Often it is only in times of crisis that we realise that our humanity is a gift. We honour that gift and express our gratitude for it, by trying to be lucid about the meanings of what we do and suffer. Or, as a friend once said to me: “I try to live with my eyes open.”
I hope that I have now taken you to the point where you can see why Socrates would think that the humanities honour that gift. To enable them to do it is one of the most important of the public responsibilities of a university.
Had I time, I would explain why I would be dismayed if what I have said were taken as an attempt to revive the old war about “two cultures” – a war between the humanities and the sciences. The fundamental impact of science on our understanding of what it means to be human is undeniable. It has deepened immeasurably understanding of ourselves as creatures of the earth and as material beings in the universe.
Neuroscience has altered our understanding of the mind, and evolutionary psychology has had considerable influence on moral psychology and, through it, moral and political philosophy. Recent developments in technology have affected our lives directly in dramatic ways and altered our ways of thinking about and imagining ourselves. And just as importantly, when the natural sciences express a love of the beauty of the world – when, as Simone Weil put it, they manifest the spirit of truth in love – then as much as the humanities they offer to those engaged with them the kind of treasure of which I spoke earlier. Yet only when they are engaged with the humanities are the natural sciences able to contribute to an understanding of the human meaning of their discoveries – indeed of their meaning, period.
Romulus, My Father is a short book and it its prose is simple. I have been moved by how many people who are not at all educated have been touched by it. Yet it is a book that could only have been written by a philosopher. Indeed, I say of my father, that like Socrates, he believed that it is better to suffer evil than to do it. Perhaps not so evidently, it is written by someone whose sense of life has been shaped by Greek tragedy.
The novelist John Coetzee has written: “Gaita also clearly owes a great deal to Greece – to Greek literature even more than to Greek systematic philosophy.” He is right. In fact I say in After Romulus, published a couple of years ago, that tragedy shows a calm pity for the suffering it depicts. I say that I when I wrote Romulus, My Father I hoped that I could show the same pity towards the suffering of the people I wrote about.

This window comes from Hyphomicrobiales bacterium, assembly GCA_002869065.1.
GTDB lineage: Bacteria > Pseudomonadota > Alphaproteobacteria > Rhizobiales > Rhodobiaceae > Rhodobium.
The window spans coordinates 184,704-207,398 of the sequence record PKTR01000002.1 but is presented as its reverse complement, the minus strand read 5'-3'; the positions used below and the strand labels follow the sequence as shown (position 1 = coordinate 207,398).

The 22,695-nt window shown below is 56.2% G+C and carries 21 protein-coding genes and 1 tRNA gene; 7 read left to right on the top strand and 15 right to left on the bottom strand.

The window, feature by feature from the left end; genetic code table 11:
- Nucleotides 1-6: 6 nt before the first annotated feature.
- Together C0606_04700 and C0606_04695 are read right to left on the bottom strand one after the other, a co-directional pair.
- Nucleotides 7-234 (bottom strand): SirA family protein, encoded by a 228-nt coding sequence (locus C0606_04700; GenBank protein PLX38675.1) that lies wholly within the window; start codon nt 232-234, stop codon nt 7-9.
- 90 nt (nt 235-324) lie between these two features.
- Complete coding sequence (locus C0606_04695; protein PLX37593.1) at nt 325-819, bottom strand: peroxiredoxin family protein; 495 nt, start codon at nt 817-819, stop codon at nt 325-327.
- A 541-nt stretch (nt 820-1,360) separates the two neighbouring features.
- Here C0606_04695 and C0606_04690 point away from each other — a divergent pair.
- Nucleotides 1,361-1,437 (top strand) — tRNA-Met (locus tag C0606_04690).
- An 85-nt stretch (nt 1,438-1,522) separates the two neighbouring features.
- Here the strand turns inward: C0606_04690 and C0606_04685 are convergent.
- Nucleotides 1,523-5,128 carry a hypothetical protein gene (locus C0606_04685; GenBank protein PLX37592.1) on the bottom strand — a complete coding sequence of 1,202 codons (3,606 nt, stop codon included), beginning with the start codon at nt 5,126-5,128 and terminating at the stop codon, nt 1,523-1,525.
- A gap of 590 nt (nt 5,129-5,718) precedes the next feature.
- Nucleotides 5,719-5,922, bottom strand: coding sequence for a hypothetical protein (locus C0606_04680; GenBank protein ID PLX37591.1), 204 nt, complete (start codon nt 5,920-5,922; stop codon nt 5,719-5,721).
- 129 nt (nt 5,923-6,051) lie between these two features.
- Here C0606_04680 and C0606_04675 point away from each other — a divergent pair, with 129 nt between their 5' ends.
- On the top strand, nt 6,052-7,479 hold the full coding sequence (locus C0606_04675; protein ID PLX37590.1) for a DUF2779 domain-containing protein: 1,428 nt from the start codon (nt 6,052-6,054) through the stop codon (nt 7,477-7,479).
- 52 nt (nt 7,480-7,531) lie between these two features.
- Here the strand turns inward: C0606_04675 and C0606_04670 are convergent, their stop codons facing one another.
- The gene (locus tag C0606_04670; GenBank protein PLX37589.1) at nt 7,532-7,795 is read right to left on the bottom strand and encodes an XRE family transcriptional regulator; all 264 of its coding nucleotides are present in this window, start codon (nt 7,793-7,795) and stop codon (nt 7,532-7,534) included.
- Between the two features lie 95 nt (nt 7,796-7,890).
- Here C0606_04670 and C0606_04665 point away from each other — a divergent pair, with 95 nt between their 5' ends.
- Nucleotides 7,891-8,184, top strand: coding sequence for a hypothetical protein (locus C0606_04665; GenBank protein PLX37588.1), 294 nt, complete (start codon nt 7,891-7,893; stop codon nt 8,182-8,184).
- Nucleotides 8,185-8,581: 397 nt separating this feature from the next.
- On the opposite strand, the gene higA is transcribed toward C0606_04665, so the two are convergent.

The tone of Romulus, My Father is inseparable from that hope. The same is true, I think, of many of the responses to it and to the film. The suffering to which I referred was that of my mother, who killed herself at the age of 29 having suffered terribly from a mental illness, of her lover, Mitru, who killed himself two years before at the age of 27, driven to desperation by her infidelities, wild spending and incapacity to look after the child that had been born to them (all symptoms of her illness) and of my father who went mad three years later. I ask you to keep in mind those facts and the fact that the book was written by someone steeped in the humanities when I tell you a story that I first told in After Romulus.
When Romulus, My Father, was first published I read from it at a refuge for homeless people, reluctantly for I was aware that they came there for lunch, not for literature. At one stage a man, obviously mentally ill, called for me to stop. He raised his head, which he had held in his hands, and exclaimed: “God is in this book!” I remembered the times when, as a student, I worked in mental hospitals and was anxious about what he would do next. “I mean,” he explained, “that it’s filled with love.”
On that same day, five or six girls, prostitutes in the area, not one of them yet 20, asked me to read, again and again, about my mother. I read to them, passages I had not read before or have since in public because it pains me to do so. In my mother’s troubled life they saw something of their own and, I think, they saw her suffering, and what she shared with them, in the light of the love that the man who spoke before them said filled the book.
I am certain they would not repeatedly have asked me to read about my mother if they had detected in my portrayal of her what one critic called “a morally bankrupt woman”. The spiritual hunger that showed in their recognition that my mother was, like them, a deeply troubled soul, and the tribute by a man destitute of all worldly goods and achievements, bereft of all status and quite mad, moved and gratified me more than all the accolades the book and the film have received.